State gets insurance fraud unit Schaefer's order bypasses Assembly

November 26, 1992|By David Conn | David Conn,Staff Writer

Gov. William Donald Schaefer, rebuffed this year by a General Assembly unwilling to create a state bureau to combat insurance fraud, has taken matters into his own hands by executive fiat.

Mr. Schaefer has signed an executive order creating an insurance fraud unit within the state Department of Licensing and Regulation (DLR), staffed by personnel from the Insurance Division, which is a unit of the department; the Maryland State Police, and the state Attorney General's Office.

Headed by state police Sgt. John Davis, the bureau's mission is to investigate complaints and prosecute lawsuits focusing on those suspected of committing fraud against insurance companies.

Because the unit is intended to "supplement and complement the [existing anti-fraud efforts] of many insurers," according to the order, the governor's staff is accepting voluntary contributions from the companies that stand to benefit most directly from the bureau.

To date, the industry has made about $130,000 in pledges and contributions, with more possibly on the way, according to members of the governor's legislative staff.

John Andryszak, vice president at Baltimore's USF&G Corp., said that his company wrote a check for $20,000, while GEICO Corp. of Chevy Chase provided $30,000, said August P. Alegi, group vice president.

The bulk of the bureau's budget, which is still undetermined, would come from general funds within the licensing and regulation department. That same department was forced to curtail a consumer protection bureau within the Insurance Division earlier this year because of budget constraints, an action the governor found "regrettable," according to David Iannucci, Mr. Schaefer's chief legislative officer.

The executive order, signed Nov. 13 but not publicly announced, also created a nine-member Insurance Fraud Advisory Council of state officials, industry members and representatives of the general public. The governor plans to make a public announcement about the new unit on Dec. 11.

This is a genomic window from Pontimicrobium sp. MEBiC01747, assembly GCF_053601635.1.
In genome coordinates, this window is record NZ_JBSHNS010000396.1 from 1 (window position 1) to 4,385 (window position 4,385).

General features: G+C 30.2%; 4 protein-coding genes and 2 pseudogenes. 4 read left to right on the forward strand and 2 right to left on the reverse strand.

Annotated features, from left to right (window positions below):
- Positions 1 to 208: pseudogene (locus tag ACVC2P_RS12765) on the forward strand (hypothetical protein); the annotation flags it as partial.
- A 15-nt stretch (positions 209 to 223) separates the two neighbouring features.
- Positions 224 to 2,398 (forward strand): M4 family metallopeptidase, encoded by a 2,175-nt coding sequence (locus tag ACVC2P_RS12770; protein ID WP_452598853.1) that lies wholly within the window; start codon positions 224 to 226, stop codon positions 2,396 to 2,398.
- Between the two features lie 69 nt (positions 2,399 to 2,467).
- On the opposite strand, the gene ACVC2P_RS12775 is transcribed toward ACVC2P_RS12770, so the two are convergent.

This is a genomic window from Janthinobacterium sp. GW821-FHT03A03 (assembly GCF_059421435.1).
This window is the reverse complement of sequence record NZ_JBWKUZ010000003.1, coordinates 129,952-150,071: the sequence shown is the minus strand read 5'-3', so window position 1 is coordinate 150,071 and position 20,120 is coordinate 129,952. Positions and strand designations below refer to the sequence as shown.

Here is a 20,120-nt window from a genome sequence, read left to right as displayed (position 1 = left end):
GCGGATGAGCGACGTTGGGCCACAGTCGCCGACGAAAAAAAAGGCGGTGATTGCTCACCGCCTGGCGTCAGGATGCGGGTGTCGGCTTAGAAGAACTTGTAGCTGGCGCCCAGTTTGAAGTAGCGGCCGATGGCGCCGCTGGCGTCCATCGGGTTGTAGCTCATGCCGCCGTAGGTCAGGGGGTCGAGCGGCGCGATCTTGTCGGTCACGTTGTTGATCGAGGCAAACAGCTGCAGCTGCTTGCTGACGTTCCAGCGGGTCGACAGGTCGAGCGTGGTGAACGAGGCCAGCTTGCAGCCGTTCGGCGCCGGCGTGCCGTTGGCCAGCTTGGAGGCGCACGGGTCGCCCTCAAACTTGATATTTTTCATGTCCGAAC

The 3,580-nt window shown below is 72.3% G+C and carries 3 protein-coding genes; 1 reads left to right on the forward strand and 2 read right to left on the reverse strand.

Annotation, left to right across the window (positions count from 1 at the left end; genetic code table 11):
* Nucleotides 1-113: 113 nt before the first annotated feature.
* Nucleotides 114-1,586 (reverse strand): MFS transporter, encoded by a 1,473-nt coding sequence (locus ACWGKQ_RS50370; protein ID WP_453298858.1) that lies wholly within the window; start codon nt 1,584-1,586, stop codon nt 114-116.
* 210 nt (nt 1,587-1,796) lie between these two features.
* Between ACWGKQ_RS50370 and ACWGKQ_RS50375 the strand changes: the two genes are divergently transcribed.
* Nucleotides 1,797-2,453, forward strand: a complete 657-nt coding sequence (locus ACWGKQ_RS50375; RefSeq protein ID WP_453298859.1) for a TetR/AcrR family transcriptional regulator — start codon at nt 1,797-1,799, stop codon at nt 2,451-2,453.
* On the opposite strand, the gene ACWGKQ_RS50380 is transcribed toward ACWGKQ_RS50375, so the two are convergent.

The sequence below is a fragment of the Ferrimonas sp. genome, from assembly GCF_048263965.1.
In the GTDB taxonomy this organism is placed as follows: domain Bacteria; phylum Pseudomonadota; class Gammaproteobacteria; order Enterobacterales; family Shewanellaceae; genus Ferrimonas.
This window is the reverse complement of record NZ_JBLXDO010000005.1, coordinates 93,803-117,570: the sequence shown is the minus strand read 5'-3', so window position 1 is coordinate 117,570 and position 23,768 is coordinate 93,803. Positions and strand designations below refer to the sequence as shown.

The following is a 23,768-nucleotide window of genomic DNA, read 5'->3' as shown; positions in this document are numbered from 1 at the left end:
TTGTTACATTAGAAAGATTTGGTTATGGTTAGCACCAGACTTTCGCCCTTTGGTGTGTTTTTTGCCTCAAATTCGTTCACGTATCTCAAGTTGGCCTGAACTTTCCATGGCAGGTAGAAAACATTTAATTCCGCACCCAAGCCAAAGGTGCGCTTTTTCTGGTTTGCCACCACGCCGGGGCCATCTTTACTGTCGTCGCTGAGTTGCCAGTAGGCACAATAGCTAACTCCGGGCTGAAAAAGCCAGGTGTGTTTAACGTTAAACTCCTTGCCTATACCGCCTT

According to Mr. Schaefer's order, national estimates of fraud range from 5 percent to 25 percent of all insurance claims. In Maryland, 5 percent of automobile insurance claims would amount to more than $50 million a year.

In the previous session, the Senate Finance Committee killed a House-passed bill that would have reorganized the Insurance Division, including creating a fraud bureau with extra civil enforcement powers that are not included in the governor's order.

Consumer advocates had raised fears then that stepped-up attacks on fraud could translate into insurance company pressure on customers to settle even legitimate claims. Insurers with a history of delaying payments could use the fear of fraud as a way to further cut costs, they argued.

But "the biggest concern is that this is something they couldn't get done through the front door, so they got it through the back door," said a Maryland Senate staffer who declined to be identified. The creation of the unit by executive order does not call for General Assembly approval, though further government funding could require legislative appropriations.

Indeed, Mr. Alegi of GEICO recalled a dinner with Mr. Schaefer recently during which insurance executives said, " 'Y'know, we're just never going to get a bill past the Senate Finance Committee.' So the governor said, 'Fine, I'll do it.' "

Mr. Iannucci said his staff and the governor have "talked to legislators in advance as to what would be in this proposal. We have not encountered any serious opposition due to the process" of creating the fraud unit, though different suggestions were raised about where the unit should be situated, he said.

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